Show simple item record

dc.contributor.advisorChen, Yawen
dc.contributor.advisorHuang, Zhiyi
dc.contributor.authorYang, Wen
dc.date.available2019-10-16T02:14:48Z
dc.date.copyright2019
dc.identifier.citationYang, W. (2019). Routing and Wavelength Assignment for Multicast Communication in Optical Network-on-Chip (Thesis, Doctor of Philosophy). University of Otago. Retrieved from http://hdl.handle.net/10523/9679en
dc.identifier.urihttp://hdl.handle.net/10523/9679
dc.description.abstractAn Optical Network-on-Chip (ONoC) is an emerging chip-level optical interconnection technology to realise high-performance and power-efficient inter-core communication for many-core processors. Within the field, multicast communication is one of the most important inter-core communication forms. It is not only widely used in parallel computing applications in Chip Multi-Processors (CMPs), but also common in emerging areas such as neuromorphic computing. While many studies have been conducted on designing ONoC architectures and routing schemes to support multicast communication, most existing solutions adopt the methods that were initially proposed for electrical interconnects. These solutions can neither fully take advantage of optical communication nor address the special requirements of an ONoC. Moreover, most of them focus only on the optimisation of one multicast, which limits the practical applications because real systems often have to handle multiple multicasts requested from various applications. Hence, this thesis will address the design of a high-performance communication scheme for multiple multicasts by taking into account the unique characteristics and constraints of an ONoC. This thesis studies the problem from a network-level perspective. The design methodology is to optimally route all multicasts requested simultaneously from the applications in an ONoC, with the objective of efficiently utilising available wavelengths. The novelty is to adopt multicast-splitting strategies, where a multicast can be split into several sub-multicasts according to the distribution of multicast nodes, in order to reduce the conflicts of different multicasts. As routing and wavelength assignment problem is an NP-hard problem, heuristic approaches that use the multicast-splitting strategy are proposed in this thesis. Specifically, three routing and wavelength assignment schemes for multiple multicasts in an ONoC are proposed for different problem domains. Firstly, PRWAMM, a Path-based Routing and Wavelength Assignment for Multiple Multicasts in an ONoC, is proposed. Due to the low manufacture complexity requirement of an ONoC, e.g., no splitters, path-based routing is studied in PRWAMM. Two wavelength-assignment strategies for multiple multicasts under path-based routing are proposed. One is an intramulticast wavelength assignment, which assigns wavelength(s) for one multicast. The other is an inter-multicast wavelength assignment, which assigns wavelength(s) for different multicasts, according to the distributions of multicasts. Simulation results show that PRWAMM can reduce the average number of wavelengths by 15% compared to other path-based schemes. Secondly, RWADMM, a Routing and Wavelength Assignment scheme for Distribution-based Multiple Multicasts in a 2D ONoC, is proposed. Because path-based routing lacks flexibility, it cannot reduce the link conflicts effectively. Hence, RWADMM is designed, based on the distribution of different multicasts, which includes two algorithms. One is an optimal routing and wavelength assignment algorithm for special distributions of multicast nodes. The other is a heuristic routing and wavelength assignment algorithm for random distributions of multicast nodes. Simulation results show that RWADMM can reduce the number of wavelengths by 21.85% on average, compared to the state-of-the-art solutions in a 2D ONoC. Thirdly, CRRWAMM, a Cluster-based Routing and Reusable Wavelength Assignment scheme for Multiple Multicasts in a 3D ONoC, is proposed. Because of the different architectures with a 2D ONoC (e.g., the layout of nodes, optical routers), the methods designed for a 2D ONoC cannot be simply extended to a 3D ONoC. In CRRWAMM, the distribution of multicast nodes in a mesh-based 3D ONoC is analysed first. Then, routing theorems for special instances are derived. Based on the theorems, a general routing scheme, which includes a cluster-based routing method and a reusable wavelength assignment method, is proposed. Simulation results show that CRRWAMM can reduce the number of wavelengths by 33.2% on average, compared to other schemes in a 3D ONoC. Overall, the three routing and wavelength assignment schemes can achieve high-performance multicast communication for multiple multicasts of their problem domains in an ONoC. They all have the advantages of a low routing complexity, a low wavelength requirement, and good scalability, compared to their counterparts, respectively. These methods make an ONoC a flexible high-performance computing platform to execute various parallel applications with different multicast requirements. As future work, I will investigate the power consumption of various routing schemes for multicasts. Using a multicast-splitting strategy may increase power consumption since it needs different wavelengths to send packets to different destinations for one multicast, though the reduction of wavelengths used in the schemes can also potentially decrease overall power consumption. Therefore, how to achieve the best trade-off between the total number of wavelengths used and the number of sub-multicasts in order to reduce power consumption will be interesting future research.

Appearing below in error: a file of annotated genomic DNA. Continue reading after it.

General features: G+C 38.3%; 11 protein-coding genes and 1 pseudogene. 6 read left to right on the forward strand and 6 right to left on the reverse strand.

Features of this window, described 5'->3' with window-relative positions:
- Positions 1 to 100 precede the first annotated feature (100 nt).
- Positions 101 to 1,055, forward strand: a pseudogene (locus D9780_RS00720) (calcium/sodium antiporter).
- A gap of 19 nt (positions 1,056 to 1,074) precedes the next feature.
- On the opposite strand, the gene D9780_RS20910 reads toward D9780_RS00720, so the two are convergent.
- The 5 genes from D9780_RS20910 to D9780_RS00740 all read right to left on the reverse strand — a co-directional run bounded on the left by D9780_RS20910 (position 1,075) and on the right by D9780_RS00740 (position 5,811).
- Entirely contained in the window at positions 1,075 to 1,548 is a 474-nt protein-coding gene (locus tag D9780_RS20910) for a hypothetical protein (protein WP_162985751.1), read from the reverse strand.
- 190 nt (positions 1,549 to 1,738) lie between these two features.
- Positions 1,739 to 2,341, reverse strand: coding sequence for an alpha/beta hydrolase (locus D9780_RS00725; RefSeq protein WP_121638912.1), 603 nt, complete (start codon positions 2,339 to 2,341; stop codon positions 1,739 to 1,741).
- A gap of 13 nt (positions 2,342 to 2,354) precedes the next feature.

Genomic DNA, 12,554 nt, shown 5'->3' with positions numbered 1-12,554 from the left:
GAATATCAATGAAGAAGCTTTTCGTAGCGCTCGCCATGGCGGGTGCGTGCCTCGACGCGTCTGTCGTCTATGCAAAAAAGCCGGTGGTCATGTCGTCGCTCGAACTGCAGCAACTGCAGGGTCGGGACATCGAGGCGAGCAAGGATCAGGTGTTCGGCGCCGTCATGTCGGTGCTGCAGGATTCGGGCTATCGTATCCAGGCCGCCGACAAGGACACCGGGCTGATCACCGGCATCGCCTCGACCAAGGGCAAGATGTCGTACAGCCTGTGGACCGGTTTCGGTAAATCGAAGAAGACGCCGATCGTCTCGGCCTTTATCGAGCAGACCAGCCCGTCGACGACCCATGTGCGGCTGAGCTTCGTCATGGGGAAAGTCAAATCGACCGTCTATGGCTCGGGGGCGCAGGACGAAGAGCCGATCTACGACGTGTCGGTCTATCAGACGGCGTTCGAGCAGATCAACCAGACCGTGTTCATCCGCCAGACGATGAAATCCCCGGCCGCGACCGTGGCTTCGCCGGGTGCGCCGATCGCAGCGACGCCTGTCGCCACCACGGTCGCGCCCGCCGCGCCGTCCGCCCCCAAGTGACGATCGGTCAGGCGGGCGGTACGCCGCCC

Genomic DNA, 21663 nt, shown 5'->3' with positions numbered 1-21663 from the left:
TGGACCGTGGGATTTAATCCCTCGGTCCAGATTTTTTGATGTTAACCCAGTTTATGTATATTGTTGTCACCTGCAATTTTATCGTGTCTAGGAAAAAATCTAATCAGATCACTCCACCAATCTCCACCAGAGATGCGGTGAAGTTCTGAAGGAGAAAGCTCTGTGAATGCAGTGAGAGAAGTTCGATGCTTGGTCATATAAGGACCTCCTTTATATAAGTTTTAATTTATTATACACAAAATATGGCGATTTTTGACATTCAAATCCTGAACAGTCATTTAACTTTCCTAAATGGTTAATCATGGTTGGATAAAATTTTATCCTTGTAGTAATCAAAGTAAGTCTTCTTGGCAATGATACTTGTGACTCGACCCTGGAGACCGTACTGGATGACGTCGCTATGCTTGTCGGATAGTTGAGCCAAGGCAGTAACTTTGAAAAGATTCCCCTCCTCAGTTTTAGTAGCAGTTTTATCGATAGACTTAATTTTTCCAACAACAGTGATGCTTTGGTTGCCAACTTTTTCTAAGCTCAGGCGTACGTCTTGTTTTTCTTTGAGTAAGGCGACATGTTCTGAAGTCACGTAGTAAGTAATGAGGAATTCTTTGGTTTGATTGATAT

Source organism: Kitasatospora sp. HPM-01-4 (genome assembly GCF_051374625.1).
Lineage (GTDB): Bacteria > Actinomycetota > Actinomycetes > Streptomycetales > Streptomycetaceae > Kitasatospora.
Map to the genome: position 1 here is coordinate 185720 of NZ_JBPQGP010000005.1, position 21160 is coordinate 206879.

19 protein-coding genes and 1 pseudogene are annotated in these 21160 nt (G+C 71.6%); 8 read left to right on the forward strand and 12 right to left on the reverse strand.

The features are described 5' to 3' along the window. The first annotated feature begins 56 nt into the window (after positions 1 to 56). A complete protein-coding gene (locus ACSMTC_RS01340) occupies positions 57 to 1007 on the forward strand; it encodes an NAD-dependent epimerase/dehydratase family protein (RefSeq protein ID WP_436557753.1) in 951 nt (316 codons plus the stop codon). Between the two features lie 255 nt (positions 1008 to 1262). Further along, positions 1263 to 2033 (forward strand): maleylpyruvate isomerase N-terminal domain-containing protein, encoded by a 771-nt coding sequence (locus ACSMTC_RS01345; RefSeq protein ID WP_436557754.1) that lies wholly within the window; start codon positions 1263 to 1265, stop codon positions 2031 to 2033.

dc.format.mimetypeapplication/pdf
dc.language.isoen
dc.publisherUniversity of Otago
dc.rightsAll items in OUR Archive are provided for private study and research purposes and are protected by copyright with all rights reserved unless otherwise indicated.
dc.subjectRouting
dc.subjectWavelength Assignment
dc.subjectMulticast
dc.subjectOptical Network-on-Chip
dc.titleRouting and Wavelength Assignment for Multicast Communication in Optical Network-on-Chip
dc.typeThesis
dc.date.updated2019-10-16T00:19:30Z
dc.language.rfc3066en
thesis.degree.disciplineComputer Science
thesis.degree.nameDoctor of Philosophy
thesis.degree.grantorUniversity of Otago
thesis.degree.levelDoctoral
otago.openaccessOpen
 Find in your library

Files in this item

Thumbnail

This item appears in the following Collection(s)

Show simple item record